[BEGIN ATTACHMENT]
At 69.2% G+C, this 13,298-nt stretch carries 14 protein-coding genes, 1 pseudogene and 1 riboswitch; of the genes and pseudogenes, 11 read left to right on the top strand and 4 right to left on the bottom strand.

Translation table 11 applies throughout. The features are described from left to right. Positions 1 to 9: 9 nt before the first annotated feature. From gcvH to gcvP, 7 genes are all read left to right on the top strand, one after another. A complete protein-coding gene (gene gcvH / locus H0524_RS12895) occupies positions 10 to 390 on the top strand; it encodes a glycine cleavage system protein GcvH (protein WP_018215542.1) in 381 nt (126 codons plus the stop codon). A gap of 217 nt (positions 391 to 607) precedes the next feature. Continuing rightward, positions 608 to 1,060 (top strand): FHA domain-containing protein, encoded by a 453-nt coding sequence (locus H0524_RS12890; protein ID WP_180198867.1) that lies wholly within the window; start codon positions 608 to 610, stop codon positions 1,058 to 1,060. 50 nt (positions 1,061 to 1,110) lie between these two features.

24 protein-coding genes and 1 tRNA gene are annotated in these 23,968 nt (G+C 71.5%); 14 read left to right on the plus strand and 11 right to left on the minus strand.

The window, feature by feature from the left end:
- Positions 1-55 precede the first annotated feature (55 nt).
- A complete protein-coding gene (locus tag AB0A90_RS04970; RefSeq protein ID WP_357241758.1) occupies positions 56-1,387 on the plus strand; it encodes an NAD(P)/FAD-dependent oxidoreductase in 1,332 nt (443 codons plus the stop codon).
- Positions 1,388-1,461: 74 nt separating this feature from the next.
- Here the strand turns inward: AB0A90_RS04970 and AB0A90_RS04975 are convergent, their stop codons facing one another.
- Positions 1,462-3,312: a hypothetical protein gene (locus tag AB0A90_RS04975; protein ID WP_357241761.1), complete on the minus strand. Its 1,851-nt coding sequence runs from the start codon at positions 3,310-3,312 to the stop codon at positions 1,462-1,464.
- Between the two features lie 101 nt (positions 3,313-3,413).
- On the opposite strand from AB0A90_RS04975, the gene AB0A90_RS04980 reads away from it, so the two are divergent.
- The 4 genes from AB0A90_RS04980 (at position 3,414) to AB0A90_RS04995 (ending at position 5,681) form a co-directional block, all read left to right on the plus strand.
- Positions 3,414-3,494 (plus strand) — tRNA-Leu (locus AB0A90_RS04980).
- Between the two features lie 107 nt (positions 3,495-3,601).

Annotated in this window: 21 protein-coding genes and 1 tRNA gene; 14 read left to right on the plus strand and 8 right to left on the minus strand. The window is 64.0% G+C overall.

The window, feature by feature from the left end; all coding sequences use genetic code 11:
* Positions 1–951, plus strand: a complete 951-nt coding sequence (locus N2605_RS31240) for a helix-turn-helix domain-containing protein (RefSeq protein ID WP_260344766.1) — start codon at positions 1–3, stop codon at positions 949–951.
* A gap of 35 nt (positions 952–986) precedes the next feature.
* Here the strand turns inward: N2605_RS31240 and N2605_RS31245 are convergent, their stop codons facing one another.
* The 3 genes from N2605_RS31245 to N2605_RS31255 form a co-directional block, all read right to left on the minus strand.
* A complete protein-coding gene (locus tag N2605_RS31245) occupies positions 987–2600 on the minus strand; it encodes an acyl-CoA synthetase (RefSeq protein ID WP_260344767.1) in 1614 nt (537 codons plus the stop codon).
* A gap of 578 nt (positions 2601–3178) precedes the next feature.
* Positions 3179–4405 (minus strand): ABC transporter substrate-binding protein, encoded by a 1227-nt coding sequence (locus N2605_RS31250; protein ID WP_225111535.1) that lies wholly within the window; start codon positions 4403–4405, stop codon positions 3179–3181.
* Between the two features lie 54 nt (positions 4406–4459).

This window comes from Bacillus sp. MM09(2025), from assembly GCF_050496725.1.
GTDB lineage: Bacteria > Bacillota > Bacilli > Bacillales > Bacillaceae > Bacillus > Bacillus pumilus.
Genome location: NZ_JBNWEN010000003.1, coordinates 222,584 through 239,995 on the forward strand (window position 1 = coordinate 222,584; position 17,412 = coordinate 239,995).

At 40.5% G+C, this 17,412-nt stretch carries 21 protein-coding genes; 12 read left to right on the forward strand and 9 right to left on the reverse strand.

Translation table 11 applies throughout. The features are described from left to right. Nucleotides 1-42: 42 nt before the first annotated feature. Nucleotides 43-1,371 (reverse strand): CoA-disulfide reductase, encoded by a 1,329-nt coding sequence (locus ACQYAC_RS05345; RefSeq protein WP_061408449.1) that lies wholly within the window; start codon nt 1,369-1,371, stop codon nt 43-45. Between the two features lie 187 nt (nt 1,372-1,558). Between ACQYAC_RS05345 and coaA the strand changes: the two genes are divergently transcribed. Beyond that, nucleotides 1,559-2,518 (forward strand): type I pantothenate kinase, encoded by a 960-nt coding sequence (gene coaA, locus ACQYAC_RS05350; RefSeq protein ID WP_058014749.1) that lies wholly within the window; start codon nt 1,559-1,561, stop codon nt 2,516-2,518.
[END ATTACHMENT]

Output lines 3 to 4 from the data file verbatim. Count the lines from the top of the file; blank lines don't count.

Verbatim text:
24 protein-coding genes and 1 tRNA gene are annotated in these 23,968 nt (G+C 71.5%); 14 read left to right on the plus strand and 11 right to left on the minus strand.

The window, feature by feature from the left end: